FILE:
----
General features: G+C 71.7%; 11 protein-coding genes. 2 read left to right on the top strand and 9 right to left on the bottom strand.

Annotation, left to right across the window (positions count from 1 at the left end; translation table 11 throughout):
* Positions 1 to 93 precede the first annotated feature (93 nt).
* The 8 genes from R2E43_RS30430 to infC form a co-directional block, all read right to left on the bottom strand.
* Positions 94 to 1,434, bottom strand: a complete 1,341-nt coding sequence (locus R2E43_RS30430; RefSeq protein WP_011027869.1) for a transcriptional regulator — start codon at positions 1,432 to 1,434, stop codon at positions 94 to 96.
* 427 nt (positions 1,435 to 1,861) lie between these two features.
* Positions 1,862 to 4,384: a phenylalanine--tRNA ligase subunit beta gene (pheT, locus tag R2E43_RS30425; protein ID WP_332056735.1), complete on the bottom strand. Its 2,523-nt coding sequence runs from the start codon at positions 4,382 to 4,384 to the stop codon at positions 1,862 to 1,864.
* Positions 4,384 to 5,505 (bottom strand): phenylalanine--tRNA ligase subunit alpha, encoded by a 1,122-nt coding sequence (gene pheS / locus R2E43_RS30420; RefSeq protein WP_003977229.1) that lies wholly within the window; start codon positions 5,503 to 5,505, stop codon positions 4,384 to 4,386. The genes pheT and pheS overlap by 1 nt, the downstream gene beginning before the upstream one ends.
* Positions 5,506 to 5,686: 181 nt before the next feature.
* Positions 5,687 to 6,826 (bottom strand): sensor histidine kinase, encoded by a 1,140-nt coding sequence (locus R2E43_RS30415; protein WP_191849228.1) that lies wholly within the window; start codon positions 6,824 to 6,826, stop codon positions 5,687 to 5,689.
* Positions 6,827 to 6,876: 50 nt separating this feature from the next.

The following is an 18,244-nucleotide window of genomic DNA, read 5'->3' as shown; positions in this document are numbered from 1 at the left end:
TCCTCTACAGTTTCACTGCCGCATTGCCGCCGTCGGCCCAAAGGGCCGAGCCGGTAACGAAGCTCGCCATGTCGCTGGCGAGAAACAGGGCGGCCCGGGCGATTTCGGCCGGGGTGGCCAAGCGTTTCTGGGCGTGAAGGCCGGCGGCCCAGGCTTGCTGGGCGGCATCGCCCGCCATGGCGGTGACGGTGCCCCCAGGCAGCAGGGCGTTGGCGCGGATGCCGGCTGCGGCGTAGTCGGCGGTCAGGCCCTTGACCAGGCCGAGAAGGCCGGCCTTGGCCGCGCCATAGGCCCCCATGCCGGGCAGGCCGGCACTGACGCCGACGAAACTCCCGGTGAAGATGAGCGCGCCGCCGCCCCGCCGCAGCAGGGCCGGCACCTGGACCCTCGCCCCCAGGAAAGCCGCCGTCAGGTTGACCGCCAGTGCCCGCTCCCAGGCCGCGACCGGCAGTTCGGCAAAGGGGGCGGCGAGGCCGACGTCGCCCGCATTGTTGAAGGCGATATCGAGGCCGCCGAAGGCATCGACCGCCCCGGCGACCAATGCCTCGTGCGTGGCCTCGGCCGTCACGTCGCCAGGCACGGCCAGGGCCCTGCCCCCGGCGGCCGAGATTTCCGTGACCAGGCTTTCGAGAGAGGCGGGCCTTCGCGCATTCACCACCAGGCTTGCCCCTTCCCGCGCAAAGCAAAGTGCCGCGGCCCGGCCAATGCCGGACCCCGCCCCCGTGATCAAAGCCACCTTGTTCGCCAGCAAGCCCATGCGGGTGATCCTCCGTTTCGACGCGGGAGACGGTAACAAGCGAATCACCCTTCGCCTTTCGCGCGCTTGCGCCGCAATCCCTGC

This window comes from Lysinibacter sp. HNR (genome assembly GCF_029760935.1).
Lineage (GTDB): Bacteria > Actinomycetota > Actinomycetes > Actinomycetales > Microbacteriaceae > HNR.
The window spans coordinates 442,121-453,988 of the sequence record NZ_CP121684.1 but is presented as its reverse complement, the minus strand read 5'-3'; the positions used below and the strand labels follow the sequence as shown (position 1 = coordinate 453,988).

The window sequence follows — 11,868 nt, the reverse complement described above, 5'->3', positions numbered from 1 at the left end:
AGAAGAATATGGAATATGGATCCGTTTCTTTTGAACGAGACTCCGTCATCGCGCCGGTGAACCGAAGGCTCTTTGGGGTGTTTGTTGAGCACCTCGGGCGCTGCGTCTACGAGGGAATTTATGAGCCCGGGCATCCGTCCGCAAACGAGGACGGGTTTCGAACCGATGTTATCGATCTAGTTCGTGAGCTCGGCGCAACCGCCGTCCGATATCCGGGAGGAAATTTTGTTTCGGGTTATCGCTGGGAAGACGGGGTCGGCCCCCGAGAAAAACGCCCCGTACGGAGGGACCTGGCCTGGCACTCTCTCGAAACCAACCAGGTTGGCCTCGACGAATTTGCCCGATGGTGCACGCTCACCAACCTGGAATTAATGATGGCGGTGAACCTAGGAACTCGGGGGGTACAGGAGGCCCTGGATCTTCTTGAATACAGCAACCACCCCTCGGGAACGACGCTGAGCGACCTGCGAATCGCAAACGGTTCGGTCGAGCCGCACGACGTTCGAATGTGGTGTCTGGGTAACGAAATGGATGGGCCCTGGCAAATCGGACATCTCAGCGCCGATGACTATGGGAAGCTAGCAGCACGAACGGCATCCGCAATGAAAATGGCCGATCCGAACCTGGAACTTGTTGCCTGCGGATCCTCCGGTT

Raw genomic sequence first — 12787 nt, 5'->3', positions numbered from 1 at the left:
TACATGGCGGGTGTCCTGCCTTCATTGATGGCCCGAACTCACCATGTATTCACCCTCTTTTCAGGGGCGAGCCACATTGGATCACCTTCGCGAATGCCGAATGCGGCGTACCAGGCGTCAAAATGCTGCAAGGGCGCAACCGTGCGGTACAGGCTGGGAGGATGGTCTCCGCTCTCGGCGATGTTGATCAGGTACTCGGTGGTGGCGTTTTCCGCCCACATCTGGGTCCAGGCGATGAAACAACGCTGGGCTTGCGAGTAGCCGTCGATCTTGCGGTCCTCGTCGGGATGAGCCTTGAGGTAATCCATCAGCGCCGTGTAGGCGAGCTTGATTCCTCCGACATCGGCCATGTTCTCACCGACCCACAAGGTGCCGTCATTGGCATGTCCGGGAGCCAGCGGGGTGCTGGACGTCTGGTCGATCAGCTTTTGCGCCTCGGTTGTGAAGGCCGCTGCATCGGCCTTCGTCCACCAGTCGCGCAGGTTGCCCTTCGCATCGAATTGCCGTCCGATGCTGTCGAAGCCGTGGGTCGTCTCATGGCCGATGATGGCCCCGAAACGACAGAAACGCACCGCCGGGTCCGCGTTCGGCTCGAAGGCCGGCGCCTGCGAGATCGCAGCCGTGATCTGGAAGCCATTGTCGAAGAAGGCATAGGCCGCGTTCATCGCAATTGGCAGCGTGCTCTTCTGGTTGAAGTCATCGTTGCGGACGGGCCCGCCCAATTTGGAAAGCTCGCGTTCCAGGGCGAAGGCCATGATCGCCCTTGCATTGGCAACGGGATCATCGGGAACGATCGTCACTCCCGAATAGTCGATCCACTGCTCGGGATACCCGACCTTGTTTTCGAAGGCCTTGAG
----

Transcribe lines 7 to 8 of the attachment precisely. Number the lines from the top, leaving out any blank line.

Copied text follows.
* Positions 1,862 to 4,384: a phenylalanine--tRNA ligase subunit beta gene (pheT, locus tag R2E43_RS30425; protein ID WP_332056735.1), complete on the bottom strand. Its 2,523-nt coding sequence runs from the start codon at positions 4,382 to 4,384 to the stop codon at positions 1,862 to 1,864.
* Positions 4,384 to 5,505 (bottom strand): phenylalanine--tRNA ligase subunit alpha, encoded by a 1,122-nt coding sequence (gene pheS / locus R2E43_RS30420; RefSeq protein WP_003977229.1) that lies wholly within the window; start codon positions 5,503 to 5,505, stop codon positions 4,384 to 4,386. The genes pheT and pheS overlap by 1 nt, the downstream gene beginning before the upstream one ends.